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January 2013

Disrupted anabolic and catabolic processes may contribute to alcohol-accentuated SAIDS-associated wasting.

J Infect Dis 2011 Oct;204(8):1246-55

Department of Physiology, Louisiana State University, Health Sciences Center, New Orleans, LA 70112, USA.

Background: Alcohol abuse is a comorbid factor in many human immunodeficiency virus (HIV)-infected patients. Previously, we demonstrated that chronic binge alcohol accentuates loss of body mass at terminal stage of simian immunodeficiency virus (SIV) infection. The purpose of this study was to investigate changes in pathways that may contribute to muscle wasting in chronic binge alcohol-fed SIV-infected macaques. Read More

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October 2011

Chinese origin rhesus macaque major histocompatibility complex class I molecules promiscuously present epitopes from SIV associated with molecules of Indian origin; implications for immunodominance and viral escape.

Immunogenetics 2011 Sep 31;63(9):587-97. Epub 2011 May 31.

Department of Pathology and Laboratory Medicine, University of Wisconsin-Madison, WI 53711, USA.

The presentation of identical peptides by different major histocompatibility complex class I (MHC-I) molecules, termed promiscuity, is a controversial feature of T cell-mediated immunity to pathogens. The astounding diversity of MHC-I molecules in human populations, presumably to enable binding of equally diverse peptides, implies promiscuity would be a rare phenomenon. However, if it occurs, it would have important implications for immunity. Read More

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September 2011

Mechanisms underlying γδ T-cell subset perturbations in SIV-infected Asian rhesus macaques.

Blood 2010 Nov 26;116(20):4148-57. Epub 2010 Jul 26.

Laboratory of Molecular Microbiology, National Institute of Allergy and Infectious Diseases, National Institutes of Health, Bethesda, MD, USA.

T cells that express the γδ T-cell receptor, which recognize microbial or stress-induced antigens, represent a minority of blood T cells but constitute a major proportion of intraepithelial lymphocytes in the gastrointestinal mucosa. As microbial products have been shown to translocate from the gastrointestinal tract into circulation in chronically HIV/Simian immunodeficiency virus (SIV)-infected individuals, we conducted a study of Vδ1 and Vδ2 T-cell frequency, phenotype, and function in blood, spleen, lymph nodes, gastrointestinal mucosa, and bronchoalveolar lavage of uninfected and chronically SIVsmE543-infected rhesus macaques (RMs). We found: (1) SIV-associated inversion of Vδ1/Vδ2 T cells occurs in blood and in several tissues; (2) γδ T cells are not infected by SIV in vivo; (3) the Vδ1/Vδ2 inversion involves expansion of Vδ1 T cells; (4) expanded Vδ1 T cells are phenotypically and functionally different from Vδ1 T cells from uninfected RMs; and (5) the stimulus underlying expansion of Vδ1 T cells appears to be microbial translocation. Read More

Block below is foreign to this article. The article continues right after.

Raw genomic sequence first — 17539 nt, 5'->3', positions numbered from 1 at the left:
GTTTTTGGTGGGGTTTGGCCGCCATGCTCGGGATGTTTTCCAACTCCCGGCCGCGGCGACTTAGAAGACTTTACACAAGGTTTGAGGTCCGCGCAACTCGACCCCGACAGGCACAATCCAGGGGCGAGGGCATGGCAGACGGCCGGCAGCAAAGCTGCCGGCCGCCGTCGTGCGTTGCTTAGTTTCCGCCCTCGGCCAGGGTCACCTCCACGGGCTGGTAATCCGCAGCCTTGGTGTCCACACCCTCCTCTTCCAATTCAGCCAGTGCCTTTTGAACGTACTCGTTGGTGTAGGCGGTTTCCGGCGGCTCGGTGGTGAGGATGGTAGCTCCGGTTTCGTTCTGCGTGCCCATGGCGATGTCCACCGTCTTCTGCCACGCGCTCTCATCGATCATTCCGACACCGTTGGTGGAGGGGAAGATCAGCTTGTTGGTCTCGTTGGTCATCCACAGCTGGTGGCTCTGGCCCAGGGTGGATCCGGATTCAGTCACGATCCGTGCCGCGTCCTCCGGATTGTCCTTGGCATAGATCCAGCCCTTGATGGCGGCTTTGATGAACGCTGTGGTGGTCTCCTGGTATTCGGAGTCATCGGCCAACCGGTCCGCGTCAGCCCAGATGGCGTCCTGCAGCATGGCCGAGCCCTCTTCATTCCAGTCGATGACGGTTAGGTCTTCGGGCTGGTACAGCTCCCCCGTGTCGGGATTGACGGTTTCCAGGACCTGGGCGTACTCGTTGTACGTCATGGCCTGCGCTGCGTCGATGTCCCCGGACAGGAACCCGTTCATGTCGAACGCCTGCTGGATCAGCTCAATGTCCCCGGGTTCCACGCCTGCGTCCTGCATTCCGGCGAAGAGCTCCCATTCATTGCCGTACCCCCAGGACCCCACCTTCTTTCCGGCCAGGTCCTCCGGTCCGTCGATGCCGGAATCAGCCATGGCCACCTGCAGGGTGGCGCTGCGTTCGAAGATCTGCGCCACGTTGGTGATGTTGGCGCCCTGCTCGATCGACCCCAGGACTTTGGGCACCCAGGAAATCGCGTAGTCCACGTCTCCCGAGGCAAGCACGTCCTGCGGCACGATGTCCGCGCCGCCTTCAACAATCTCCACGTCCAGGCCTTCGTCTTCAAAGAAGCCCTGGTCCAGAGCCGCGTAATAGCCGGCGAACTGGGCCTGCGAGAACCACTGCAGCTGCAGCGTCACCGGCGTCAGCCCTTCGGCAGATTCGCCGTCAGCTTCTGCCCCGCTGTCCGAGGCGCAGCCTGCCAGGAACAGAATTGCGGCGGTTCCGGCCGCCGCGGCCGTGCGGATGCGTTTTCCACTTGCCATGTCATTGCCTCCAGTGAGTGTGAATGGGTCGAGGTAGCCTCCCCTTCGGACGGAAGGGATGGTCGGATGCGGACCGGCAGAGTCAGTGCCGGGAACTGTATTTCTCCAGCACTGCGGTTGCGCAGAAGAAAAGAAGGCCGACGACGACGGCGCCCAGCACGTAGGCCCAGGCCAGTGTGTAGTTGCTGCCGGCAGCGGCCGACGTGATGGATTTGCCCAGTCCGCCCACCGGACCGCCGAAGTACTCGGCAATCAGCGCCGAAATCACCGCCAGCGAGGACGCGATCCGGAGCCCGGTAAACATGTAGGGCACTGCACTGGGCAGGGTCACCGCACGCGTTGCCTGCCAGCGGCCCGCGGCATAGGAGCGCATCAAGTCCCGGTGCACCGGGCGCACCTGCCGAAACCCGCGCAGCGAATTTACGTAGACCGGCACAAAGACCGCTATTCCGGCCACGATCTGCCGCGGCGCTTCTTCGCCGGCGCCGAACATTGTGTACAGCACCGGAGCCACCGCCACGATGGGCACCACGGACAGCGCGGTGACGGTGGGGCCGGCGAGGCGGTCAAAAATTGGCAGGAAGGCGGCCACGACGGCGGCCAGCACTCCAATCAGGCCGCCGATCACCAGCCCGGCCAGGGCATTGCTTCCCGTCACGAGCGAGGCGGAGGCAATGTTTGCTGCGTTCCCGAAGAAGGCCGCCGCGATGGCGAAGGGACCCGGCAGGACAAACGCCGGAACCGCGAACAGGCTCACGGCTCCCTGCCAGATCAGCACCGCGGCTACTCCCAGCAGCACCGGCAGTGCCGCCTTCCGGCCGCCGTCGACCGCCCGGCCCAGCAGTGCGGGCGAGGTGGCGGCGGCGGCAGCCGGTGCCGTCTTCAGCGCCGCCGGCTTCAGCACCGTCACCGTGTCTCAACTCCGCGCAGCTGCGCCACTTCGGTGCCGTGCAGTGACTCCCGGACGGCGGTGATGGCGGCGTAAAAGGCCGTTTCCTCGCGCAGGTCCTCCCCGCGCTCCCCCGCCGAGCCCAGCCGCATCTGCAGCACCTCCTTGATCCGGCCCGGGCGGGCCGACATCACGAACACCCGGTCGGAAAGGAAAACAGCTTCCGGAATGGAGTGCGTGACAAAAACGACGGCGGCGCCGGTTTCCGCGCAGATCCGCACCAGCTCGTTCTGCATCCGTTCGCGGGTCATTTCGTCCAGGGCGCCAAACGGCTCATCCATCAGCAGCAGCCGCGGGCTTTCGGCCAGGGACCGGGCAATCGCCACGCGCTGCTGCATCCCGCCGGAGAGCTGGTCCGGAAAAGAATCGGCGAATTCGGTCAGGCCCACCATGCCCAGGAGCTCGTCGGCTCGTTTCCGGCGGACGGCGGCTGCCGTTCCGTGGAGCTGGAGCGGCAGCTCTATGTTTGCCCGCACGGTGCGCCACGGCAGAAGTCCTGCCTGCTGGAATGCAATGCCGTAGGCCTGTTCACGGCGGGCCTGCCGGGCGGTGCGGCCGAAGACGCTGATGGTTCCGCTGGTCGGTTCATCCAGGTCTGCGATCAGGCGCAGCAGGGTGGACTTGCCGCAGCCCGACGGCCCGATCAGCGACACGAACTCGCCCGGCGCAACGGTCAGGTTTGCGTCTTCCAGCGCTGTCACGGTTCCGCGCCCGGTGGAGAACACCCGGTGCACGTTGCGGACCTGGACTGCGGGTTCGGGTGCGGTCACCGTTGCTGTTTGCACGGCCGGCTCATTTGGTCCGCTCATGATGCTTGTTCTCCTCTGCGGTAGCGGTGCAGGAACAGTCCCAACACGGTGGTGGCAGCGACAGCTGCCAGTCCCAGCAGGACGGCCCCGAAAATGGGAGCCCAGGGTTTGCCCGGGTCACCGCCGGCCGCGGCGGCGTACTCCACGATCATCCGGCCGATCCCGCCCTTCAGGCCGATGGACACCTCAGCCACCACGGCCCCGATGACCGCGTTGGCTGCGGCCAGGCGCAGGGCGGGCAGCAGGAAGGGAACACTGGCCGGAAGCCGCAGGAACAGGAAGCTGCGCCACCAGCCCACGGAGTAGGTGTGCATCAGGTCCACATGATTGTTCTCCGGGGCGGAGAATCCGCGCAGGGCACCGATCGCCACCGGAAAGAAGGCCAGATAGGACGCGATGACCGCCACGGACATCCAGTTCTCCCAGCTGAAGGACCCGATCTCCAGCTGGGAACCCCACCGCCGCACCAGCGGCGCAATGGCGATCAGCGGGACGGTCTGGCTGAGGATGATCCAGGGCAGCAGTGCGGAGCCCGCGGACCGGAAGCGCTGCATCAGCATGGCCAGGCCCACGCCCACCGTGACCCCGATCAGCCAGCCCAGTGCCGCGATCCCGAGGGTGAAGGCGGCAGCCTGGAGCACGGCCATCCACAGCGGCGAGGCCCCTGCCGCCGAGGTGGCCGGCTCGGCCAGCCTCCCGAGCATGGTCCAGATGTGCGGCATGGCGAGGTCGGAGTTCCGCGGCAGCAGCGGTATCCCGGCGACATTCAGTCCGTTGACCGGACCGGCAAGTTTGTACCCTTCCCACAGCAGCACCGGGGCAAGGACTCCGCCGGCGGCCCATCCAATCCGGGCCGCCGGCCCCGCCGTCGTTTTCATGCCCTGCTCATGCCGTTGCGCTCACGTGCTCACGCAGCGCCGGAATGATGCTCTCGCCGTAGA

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November 2010

CD4+ CCR5+ T-cell dynamics during simian immunodeficiency virus infection of Chinese rhesus macaques.

J Virol 2007 Dec 26;81(24):13865-75. Epub 2007 Sep 26.

Unité de Physiopathologie des Infections Lentivirales, Institut Pasteur, 28 rue du Docteur Roux, 75724 Paris cedex 15, France.

Simian immunodeficiency virus (SIV) infection of rhesus macaques (RMs) provides a reliable model to study the relationship between lentivirus replication, cellular immune responses, and CD4+ T-cell dynamics. Here we investigated, using SIVmac251-infected RMs of a Chinese genetic background (which experience a slower disease progression than Indian RMs), the dynamics of CD4+ CCR5+ T cells, as this subset of memory/activated CD4+ T cells is both a preferential target of virus replication and a marker of immune activation. As expected, we observed that the number of circulating CD4+ CCR5+ T cells decreases transiently at the time of peak viremia. Read More

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December 2007